Crank High Voltage
In what might be one of the unlikeliest of sequels, Jason Statham stars once again as Chev Chelios, who you might recall appeared to be quite dead at the end of Crank. Our anti-hero fell out of a helicopter in the final act to kill the man that injected him with poison.
But Chev didn’t die from the fall, apparently, and now a Chinese criminal syndicate has harvested his heart, replacing it with a machine that will only keep him alive long enough for them to try to harvest the rest of his organs… unless he can get his indestructible heart back.
That’s the premise for this amusing sequel, which is sure to be a lot of fun, although it seriously begs the question whether we’re in for more of the same, or if writers/directors Mark Neveldine and Brian Taylor can come up with new twists and turns to make Crank High Voltage truly unique.
And honestly, the first film was actually far better than I expected, at least in terms of filmmaking. The visuals were fast-paced and frenzied, the effects were great, but best of all, Neveldine and Taylor had fun making it. You could see it everywhere, and that made the final product even more fun to watch, from the jokey action sequences, to every impossible moment of the story.
Co-starring Dwight Yoakam, Amy Smart, and Efren Ramirez, the film also reconnects a lot of the dots from the last film, with just a few additions, like Clifton Collins, Jr. as the Mexican mobster El Huron, and David Carradine as the 100-year-old Poon Dong.
Since Maple Pictures decided not to screen the film to the media, it’s hard to guess just how good or bad Crank High Voltage is going to be. It’s the kind of film that really doesn’t need reviews to be successful, in all honesty.
Being a huge fan of Crank means that I’ll still be headed to theatres this weekend to see exactly how the new film turned out. There is certainly a big chance that the movie is going to be a complete retread of the first, but since Statham is such a fun, memorable action star, it may be forgivable, as long as you’re an action junkie like me.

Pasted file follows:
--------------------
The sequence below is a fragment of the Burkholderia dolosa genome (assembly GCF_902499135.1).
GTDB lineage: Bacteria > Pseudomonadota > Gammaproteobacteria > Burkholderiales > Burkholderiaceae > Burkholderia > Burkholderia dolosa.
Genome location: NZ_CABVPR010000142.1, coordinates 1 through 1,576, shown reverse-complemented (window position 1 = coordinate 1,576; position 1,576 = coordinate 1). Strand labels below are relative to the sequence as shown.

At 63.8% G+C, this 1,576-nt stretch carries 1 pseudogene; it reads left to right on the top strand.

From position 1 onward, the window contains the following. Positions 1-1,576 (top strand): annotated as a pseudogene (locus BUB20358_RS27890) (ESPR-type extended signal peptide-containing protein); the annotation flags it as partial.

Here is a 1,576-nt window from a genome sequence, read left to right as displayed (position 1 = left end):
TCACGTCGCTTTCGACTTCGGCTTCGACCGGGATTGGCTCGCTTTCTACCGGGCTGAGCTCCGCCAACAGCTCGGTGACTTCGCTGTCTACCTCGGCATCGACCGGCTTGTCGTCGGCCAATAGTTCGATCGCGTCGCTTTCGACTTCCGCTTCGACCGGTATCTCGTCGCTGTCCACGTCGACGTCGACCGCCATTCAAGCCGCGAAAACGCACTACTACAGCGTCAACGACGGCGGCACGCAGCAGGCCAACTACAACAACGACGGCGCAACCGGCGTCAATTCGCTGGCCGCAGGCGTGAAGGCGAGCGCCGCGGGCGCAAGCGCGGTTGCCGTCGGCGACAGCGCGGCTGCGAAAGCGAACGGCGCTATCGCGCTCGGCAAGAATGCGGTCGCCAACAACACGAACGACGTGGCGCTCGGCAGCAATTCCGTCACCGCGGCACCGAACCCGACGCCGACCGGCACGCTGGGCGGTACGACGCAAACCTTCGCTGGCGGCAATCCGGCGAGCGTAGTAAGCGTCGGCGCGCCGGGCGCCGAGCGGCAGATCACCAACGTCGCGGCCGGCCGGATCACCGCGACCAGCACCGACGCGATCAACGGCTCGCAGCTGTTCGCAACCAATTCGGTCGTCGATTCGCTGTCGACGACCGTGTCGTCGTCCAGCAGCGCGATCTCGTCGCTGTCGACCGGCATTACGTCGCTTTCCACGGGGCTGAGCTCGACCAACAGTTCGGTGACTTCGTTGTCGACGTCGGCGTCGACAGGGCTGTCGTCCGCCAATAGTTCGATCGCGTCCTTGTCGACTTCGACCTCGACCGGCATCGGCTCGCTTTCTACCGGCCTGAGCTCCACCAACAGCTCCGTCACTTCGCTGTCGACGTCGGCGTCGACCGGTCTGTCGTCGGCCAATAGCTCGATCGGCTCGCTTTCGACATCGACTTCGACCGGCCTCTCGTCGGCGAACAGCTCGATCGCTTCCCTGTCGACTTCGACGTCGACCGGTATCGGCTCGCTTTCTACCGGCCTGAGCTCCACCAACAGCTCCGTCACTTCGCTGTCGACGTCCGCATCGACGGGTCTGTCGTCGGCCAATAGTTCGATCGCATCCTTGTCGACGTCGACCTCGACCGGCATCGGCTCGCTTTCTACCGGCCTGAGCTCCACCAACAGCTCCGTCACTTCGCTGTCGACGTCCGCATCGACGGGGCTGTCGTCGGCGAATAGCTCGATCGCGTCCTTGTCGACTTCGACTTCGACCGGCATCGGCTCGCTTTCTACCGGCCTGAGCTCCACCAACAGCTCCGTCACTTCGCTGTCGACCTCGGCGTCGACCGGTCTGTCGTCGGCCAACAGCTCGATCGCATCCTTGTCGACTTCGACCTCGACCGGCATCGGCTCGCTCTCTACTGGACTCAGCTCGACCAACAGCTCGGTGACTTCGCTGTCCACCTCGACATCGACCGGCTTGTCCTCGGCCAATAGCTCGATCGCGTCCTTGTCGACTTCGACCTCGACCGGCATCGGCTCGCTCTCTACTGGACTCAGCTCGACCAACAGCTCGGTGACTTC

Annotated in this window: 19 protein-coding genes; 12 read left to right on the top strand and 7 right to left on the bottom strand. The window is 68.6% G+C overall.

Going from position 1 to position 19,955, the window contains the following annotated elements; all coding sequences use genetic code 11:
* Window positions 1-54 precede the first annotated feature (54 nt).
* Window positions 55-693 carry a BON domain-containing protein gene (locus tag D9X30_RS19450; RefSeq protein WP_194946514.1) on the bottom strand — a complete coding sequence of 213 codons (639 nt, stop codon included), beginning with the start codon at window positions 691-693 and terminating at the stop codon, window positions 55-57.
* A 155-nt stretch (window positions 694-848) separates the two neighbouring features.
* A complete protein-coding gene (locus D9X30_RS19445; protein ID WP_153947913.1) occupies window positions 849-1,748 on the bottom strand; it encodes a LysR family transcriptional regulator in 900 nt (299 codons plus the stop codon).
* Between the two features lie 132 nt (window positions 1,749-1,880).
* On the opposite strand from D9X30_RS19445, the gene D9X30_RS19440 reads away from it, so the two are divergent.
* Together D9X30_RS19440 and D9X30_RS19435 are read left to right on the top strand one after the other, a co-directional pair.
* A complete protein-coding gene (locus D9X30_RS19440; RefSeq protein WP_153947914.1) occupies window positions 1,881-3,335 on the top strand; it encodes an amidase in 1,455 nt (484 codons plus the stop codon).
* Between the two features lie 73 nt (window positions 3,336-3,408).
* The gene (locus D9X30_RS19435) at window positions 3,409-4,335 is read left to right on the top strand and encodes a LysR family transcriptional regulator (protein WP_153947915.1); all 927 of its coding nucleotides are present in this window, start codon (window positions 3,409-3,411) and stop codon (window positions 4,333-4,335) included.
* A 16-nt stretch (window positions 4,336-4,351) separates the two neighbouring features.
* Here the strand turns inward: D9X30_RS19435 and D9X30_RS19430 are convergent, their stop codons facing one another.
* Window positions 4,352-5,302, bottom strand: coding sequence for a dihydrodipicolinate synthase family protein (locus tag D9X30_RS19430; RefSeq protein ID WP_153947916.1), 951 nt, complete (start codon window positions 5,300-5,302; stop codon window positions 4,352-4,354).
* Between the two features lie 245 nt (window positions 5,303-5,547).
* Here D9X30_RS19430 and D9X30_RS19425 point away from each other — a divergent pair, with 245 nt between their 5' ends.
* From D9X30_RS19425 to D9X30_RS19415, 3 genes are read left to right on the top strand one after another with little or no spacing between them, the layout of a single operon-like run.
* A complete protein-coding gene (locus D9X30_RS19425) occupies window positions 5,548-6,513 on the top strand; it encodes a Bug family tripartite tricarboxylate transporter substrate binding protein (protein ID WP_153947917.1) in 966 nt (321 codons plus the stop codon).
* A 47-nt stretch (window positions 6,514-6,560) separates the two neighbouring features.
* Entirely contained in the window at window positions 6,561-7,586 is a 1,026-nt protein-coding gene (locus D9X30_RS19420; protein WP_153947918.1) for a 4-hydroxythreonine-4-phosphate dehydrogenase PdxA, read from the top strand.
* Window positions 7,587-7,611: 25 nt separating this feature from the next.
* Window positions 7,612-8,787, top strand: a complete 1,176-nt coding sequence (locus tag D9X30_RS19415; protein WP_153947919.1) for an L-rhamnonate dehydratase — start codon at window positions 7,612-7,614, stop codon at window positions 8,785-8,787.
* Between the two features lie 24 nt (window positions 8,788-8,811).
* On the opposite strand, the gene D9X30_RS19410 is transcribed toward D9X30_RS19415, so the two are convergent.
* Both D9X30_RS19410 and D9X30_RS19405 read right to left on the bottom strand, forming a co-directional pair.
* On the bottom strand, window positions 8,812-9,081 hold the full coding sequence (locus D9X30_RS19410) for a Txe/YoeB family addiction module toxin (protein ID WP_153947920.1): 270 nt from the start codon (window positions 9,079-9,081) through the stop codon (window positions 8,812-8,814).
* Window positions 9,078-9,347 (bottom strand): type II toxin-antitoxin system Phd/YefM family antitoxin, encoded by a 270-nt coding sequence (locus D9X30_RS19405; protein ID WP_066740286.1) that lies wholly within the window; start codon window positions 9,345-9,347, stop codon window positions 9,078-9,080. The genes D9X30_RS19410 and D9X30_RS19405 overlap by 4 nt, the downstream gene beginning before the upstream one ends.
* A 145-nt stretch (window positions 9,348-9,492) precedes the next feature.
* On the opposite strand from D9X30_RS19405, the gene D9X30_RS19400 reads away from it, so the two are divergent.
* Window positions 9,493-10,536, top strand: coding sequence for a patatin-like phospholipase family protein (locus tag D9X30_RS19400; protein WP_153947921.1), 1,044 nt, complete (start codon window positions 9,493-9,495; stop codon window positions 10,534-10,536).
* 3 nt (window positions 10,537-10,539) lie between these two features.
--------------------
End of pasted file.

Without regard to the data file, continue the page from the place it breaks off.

Mike O’Donnell had a big decision to make when he was seventeen: impress the basketball scout and go on to fame and fortune, or settle down with his expectant girlfriend. If you’ve seen any comedies in the last 20 years, you probably know what happens next – Mike marries his sweetheart, grows up and becomes a gigantic loser.
He’s also given a second chance, falling into the opportunity to be 17-years-old again, but this time it’s 2009 and he’s still stuck with the equivalent of an old geezer personality.
Starring Zac Efron and Matthew Perry as the young and old Mike, respectively of course, the film is a comedy with a light approach to this failure’s real problem in life: his family. Maybe at 17 he can find a way to reconnect with his wife and kids once more.
For me, the biggest problem is the idea of watching Efron for the length of the movie. Among the teen set you would have a hard time finding a more popular actor in the same age group, aside from Robert Pattinson, but for me he’s just the annoying High School Musical kid who keeps popping up in all the bad Saturday Night Live skits.
Early reviews for the film paint a mixed picture, but most of the critics have pointed out that 17 Again is wholly unbelievable, and suffers from poor direction, and a tendency to borrow from other similar comedies.
Allan Hunter of Screen International was one critic, however, that gave the film a fairly positive review.
“The surprise factor,” Hunter wrote, “is that the film has just enough charm and good humour in its own right to broaden that demographic to a wider, recession-hit audience in search of undemanding, feel-good fun.”
State Of Play
American politics is a fertile topic for filmmakers, spawning hundreds of films over the years. And the best ones seem to occupy that always entertaining genre known as the thriller. That, of course, brings us to the latest film starring Russell Crowe as a tough journalist trying to find the truth among politicians.
Crowe plays Cal, one of Washington, D.C.’s most well-connected reporters. So well connected, in fact, that Cal ends up investigating a case involving a murdered research assistant, the mistress to his friend, Congressman Stephen Collins, played by Ben Affleck, .
Performing a balancing act of sorts, Cal is pushed by his editor, played by Helen Mirren, to do his job, no matter who is involved. At the same time he uncovers a multi-billion dollar conspiracy that puts anyone’s life in jeopardy, should they try to expose the truth.
At press time there were only a handful of reviews to go on, but the critics were either calling it fun conspiracy thriller, or a lukewarm rehash of better films.
J. Hoberman of the Village Voice was one of the critics who liked the film, however, saying in his review that State Of Play was, “an effectively involving journalism-cum-conspiracy yarn with a bang-bang opening and a frantic closer.”
Film Friday is a weekly syndicated column produced by The GATE for print and online, covering the latest new arrivals coming to cinemas.
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